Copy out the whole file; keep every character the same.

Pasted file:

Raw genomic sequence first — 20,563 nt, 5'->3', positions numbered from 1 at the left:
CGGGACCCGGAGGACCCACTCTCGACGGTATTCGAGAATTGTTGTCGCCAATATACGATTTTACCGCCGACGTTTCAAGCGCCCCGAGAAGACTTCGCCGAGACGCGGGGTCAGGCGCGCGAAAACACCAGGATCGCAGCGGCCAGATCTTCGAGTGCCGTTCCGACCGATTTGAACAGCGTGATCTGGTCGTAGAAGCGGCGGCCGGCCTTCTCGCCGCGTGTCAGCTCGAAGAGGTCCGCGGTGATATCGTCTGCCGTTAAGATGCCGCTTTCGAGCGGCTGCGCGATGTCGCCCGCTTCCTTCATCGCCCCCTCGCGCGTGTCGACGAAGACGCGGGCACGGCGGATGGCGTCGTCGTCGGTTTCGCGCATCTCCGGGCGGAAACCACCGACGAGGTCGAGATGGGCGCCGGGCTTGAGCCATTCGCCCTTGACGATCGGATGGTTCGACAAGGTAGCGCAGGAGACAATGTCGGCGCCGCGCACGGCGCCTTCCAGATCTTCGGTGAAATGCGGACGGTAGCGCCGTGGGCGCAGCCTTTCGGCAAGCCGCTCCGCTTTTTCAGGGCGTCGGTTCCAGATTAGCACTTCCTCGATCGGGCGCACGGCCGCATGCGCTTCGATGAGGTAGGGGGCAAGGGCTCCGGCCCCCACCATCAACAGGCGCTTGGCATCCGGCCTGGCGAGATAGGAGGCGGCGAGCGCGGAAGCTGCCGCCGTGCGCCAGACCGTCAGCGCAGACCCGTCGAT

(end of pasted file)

Raw genomic sequence first — 20,563 nt, 5'->3', positions numbered from 1 at the left:
CGGGACCCGGAGGACCCACTCTCGACGGTATTCGAGAATTGTTGTCGCCAATATACGATTTTACCGCCGACGTTTCAAGCGCCCCGAGAAGACTTCGCCGAGACGCGGGGTCAGGCGCGCGAAAACACCAGGATCGCAGCGGCCAGATCTTCGAGTGCCGTTCCGACCGATTTGAACAGCGTGATCTGGTCGTAGAAGCGGCGGCCGGCCTTCTCGCCGCGTGTCAGCTCGAAGAGGTCCGCGGTGATATCGTCTGCCGTTAAGATGCCGCTTTCGAGCGGCTGCGCGATGTCGCCCGCTTCCTTCATCGCCCCCTCGCGCGTGTCGACGAAGACGCGGGCACGGCGGATGGCGTCGTCGTCGGTTTCGCGCATCTCCGGGCGGAAACCACCGACGAGGTCGAGATGGGCGCCGGGCTTGAGCCATTCGCCCTTGACGATCGGATGGTTCGACAAGGTAGCGCAGGAGACAATGTCGGCGCCGCGCACGGCGCCTTCCAGATCTTCGGTGAAATGCGGACGGTAGCGCCGTGGGCGCAGCCTTTCGGCAAGCCGCTCCGCTTTTTCAGGGCGTCGGTTCCAGATTAGCACTTCCTCGATCGGGCGCACGGCCGCATGCGCTTCGATGAGGTAGGGGGCAAGGGCTCCGGCCCCCACCATCAACAGGCGCTTGGCATCCGGCCTGGCGAGATAGGAGGCGGCGAGCGCGGAAGCTGCCGCCGTGCGCCAGACCGTCAGCGCAGACCCGTCGAT